When Bleeding Cool Sat Down With The Director And Producer Of Monsters University

Behind The Sounscapes Of Monsters University And Man Of Steel

Pixar’s Monsters University in UK cinemas now, and it comes highly recommended. I reviewed the film back in June, and said:

Monsters University ably solves the problems of its own existence, undermining the complaints of the “not another sequel” naysayers. More importantly, it’s a worthwhile story on its own terms.

In the meantime, it has only grown on me.

The day after I first saw the movie, I sat down with director Dan Scanlon and producer Kori Rae. We talked about how this particular story came into being, about some of the dead ends they had to abandon during development, and about how hard it is to animate the Monster world.

Dan Scalon: We came up with the idea of what Mike’s story would be, but we still felt like it should be Sully’s story, because he’s the lead in the first film. After two years of beleiving that, we realised Mike’s story was the more emotional through-line of the film.

Kori Rae: Mike kept popping up, his story kept coming back.

DS: It’s funny how that happens. Sometimes you’re just right from the beginning and shouldn’t listen to logic. Eventually we realised this is Mike’s story, because that’s where the heart is, and so that’s where we try to put our emphasis.

I think that, if we made this about Sully, some his story would’ve been similar to what it is now. It was just eclipsed by Mike’s. Mike was who you cared about.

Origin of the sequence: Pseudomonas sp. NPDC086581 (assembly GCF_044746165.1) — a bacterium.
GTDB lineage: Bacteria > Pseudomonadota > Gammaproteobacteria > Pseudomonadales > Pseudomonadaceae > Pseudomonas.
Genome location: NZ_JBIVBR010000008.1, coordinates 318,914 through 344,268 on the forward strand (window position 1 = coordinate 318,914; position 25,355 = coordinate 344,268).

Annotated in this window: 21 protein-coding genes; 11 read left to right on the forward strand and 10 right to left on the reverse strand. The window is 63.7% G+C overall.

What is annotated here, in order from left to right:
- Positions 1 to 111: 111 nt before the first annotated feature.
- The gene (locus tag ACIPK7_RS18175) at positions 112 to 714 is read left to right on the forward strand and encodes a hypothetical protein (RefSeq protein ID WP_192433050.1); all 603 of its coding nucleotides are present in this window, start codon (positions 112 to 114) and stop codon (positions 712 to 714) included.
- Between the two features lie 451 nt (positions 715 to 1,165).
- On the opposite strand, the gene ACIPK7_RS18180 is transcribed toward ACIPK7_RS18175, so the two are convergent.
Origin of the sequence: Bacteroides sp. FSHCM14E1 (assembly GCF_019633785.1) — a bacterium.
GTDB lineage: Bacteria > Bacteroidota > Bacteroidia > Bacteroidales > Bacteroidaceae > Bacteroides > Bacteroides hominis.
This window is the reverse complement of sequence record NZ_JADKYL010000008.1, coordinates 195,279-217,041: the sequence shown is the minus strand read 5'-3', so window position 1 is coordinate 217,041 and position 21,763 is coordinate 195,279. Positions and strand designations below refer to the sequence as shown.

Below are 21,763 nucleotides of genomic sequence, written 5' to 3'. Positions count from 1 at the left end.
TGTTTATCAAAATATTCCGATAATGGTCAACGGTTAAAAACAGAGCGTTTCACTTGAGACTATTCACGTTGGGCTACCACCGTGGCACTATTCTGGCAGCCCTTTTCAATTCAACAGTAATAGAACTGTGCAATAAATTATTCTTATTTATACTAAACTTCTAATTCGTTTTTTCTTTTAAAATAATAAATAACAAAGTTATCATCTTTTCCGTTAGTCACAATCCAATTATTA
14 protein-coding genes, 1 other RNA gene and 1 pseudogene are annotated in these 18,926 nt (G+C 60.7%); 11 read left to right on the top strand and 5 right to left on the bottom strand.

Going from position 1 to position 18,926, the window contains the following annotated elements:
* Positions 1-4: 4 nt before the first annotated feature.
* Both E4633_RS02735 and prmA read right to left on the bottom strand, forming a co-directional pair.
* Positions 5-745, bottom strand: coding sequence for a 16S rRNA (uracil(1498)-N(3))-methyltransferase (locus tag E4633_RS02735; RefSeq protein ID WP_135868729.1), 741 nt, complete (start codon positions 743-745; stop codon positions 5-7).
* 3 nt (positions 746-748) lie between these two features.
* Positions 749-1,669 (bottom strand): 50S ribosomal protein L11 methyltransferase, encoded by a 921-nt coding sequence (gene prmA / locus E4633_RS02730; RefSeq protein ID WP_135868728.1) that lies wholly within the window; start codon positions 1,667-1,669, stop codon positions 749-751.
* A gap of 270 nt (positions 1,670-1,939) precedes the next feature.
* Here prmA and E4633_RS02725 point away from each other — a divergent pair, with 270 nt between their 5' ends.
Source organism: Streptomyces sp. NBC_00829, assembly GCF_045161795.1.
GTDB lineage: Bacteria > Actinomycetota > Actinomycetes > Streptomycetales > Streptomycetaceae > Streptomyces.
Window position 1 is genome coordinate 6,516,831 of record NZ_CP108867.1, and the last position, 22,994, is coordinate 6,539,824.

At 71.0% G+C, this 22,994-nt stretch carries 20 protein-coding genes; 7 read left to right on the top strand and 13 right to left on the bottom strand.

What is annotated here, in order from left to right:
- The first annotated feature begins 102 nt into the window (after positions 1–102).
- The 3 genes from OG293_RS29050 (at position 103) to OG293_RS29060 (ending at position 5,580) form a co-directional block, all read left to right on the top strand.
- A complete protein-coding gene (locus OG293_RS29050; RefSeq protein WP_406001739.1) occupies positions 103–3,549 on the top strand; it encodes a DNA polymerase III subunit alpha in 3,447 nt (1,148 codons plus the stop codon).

We found ourselves making these crazy decisions of “Maybe Sully doesn’t want to be a scarer, and the whole movie is about Mike convincing him to be a scarer. Maybe he wants to be a dentist or something?” But that stuff just felt like a gimmic. We know nobody wants him to be a dentist, he looks like a scarer. We were lying to ourselves and the audience – killing development time in a way. I think we finally realised we should own what he looks like. He looks awesome. He should be a scarer, he should want to be one, and part of the fun of that is he’s 18, he can be cocky about it. And then we have him learn to be the Sully we know from the next film, more of an emotional, personable character.

KR: The idea for the film came from a collective of John [Lasseter] and Andrew [Stanton] and Pete [Docter] and Dan, all of them seeing if there was an idea there at all, a reason to go back into this world and make another film.

DS: It felt like, certainly if there wasn’t, we wouldn’t have done it. We were really just testing the waters to see if there was anything worth doing, and then we got this idea which we all fell in love with right away.

KR: Which is doing a prequel, going backwards and having the story be about how the two of them meet. It was like “Oh, what if they met in college?” and it took off from there.